New Star Manager – PS4 | Review

It seems to be the trend recently to port free-to-play mobile games to home consoles. This started with Angry Birds and has become more and more common, with varying degrees of success. New Star Manager first released on mobile in 2018, then Steam, Switch, and now PS4. At a time when mobile gaming is a bit of a taboo word, and football games are dominated by FIFA and Football Manager, it will be interesting to see whether New Star Manager can make an impact on all those platforms.

New Star Manager certainly comes with a pedigree that many mobile titles don’t have. It is a sequel of sorts to the wildly popular and BAFTA winning New Star Soccer –  a game that had you take control of a football player for key moments in a match. The match would play out via text, and you would be parachuted in for free kicks or scoring opportunities. Your actions on the pitch would then impact your career off the pitch. It was a super simple and super fun version of FIFA’s career mode.

This game takes the New Star Soccer formula and extends it to a management sim. Matches are similar, but instead of controlling just your own player you could take control of any player on the team for those attacking moments. The controls are very simplistic; you won’t find any tricks here, just dribble, tackle, pass, and shoot. When the ball isn’t moving the game pauses, allowing you more time to decide on your next pass, or set up a forward run on to a through ball. Each match will allow you one do-over of a passage of play, so you have a little leeway if you mess up a shot or similar. A slight niggle is that you have no way of preventing goals. Despite a tackle option being included in the game, you will only ever be given control in attacking situations.

Outside of matches this is a management sim with all the features one would come to expect, plus a few extras. You are responsible for signing players and picking the team. You can also sign staff, who will provide bonus cards that can be given to a player to raise their skill ratings. If your staff are on a cool down, you’ll instead earn energy drinks. Cards and drinks can be gained faster by upgrading certain facilities, while upgrading things like the stadium and shops will gain you extra money.

While the button control in the matches generally works better than the touchscreen controls on mobile (particularly dribbling, where it was difficult to see past your finger) this was a change forced due to the controller input. Where the game hasn’t been forced to change anything it hasn’t, so there is a lot of dragging and dropping, which is not an ideal control scheme for consoles. Incidentally it worked better on the Switch version, with its combination of touch screen and controller input.

These control elements betray the mobile roots of the game, and you can very easily see the gaping hole where in-app purchases once existed in the form of the energy drinks and upgrade cards. There is definitely no getting away from its mobile origins right from the start, where the tutorial forces you into certain actions without deviation – hugely common for a mobile game, but somewhat alien to console players. Some odd elements remain which will break the immersion for those that want a more realistic simulation, such as a higher or lower guessing game for contract negotiation and press conferences where you earn bonuses by answering trivia questions about your team.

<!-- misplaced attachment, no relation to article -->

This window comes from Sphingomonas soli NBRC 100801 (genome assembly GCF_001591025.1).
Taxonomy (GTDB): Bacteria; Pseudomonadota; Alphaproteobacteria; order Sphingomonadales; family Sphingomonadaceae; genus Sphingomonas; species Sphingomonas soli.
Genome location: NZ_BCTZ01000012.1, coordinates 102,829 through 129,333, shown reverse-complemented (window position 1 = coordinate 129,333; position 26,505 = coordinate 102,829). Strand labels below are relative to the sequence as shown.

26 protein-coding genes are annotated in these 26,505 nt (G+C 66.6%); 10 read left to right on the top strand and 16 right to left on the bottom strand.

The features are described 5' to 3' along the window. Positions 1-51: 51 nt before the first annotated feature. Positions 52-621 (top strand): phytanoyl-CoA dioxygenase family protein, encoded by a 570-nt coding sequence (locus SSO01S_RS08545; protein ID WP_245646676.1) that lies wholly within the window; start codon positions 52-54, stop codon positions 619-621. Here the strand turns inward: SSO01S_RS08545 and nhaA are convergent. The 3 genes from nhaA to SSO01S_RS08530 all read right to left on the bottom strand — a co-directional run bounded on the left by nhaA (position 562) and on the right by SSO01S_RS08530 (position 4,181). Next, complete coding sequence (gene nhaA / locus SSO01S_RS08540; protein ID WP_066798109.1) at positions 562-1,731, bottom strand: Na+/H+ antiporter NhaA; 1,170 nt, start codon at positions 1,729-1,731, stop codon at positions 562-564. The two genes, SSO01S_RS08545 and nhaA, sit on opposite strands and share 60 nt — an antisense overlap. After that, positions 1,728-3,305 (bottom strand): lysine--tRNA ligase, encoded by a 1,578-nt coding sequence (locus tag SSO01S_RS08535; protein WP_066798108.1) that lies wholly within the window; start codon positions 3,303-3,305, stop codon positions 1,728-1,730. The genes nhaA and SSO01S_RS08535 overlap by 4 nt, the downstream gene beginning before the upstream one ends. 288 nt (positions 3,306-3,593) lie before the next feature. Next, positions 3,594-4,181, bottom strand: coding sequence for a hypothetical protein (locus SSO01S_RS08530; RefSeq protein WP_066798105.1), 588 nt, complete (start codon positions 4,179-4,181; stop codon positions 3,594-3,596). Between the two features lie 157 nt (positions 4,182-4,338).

The absence of in-app purchases is not necessarily a bad thing, but as far as I can see no changes have been made to compensate for this, and it means the pace is going to be slow. Depending on how much tinkering you do, you’ll easily spend the best part of ten hours on a single season. That’s nothing for those used to Football Manager, but this experience isn’t nearly as in-depth as that, so it quickly becomes repetitive. And because you have so little spare cash, most of your management will come down to handing out energy drinks (player energy is very slow to regenerate) and upgrade cards. After two or three seasons the lack of resources you’re working with makes things much, much tougher.

Final Impressions

It’s difficult to put a score to New Star Manager. It is, to all intents and purposes, a free-to-play mobile game that will cost you money on the PS4. As a game it’s fun to play and it’s polished, if a little repetitive. It’s no Football Manager, but for those who want a simpler experience on mobile it is certainly one of the best. I can’t, however, recommend it as a purchase on PS4. Leaving aside the fact that football manager sims don’t work hugely well on console, I can’t see how anyone would want to pay money for a game you can get for free elsewhere. Plus the repetitive nature of the game lends itself to mobile gaming on the commute, for example, rather than the longer play sessions you generally have on console. So, if you like the sound of the game, download it for free on your phone or tablet. If you don’t buy any in-app purchases, you’ll get virtually the same experience. Ultimately my score has to reflect whether I recommend this version of the game, but I can definitely say that were this a review of the mobile version, it would score much higher.

*Code kindly provided by the publisher for review*

Developer: New Star Games / Publisher: Five Aces Publishing
Release date: 09/07/2019
Platforms: Nintendo Switch, PS4, Microsoft Windows
Platform Reviewed: PS4

New Star Manager


Final Score



  • Fun in small doses
  • Polished
  • In-app purchases removed


  • Mobile roots obvious
  • Becomes repetitive in longer sittings
  • More quality of life changes could have been made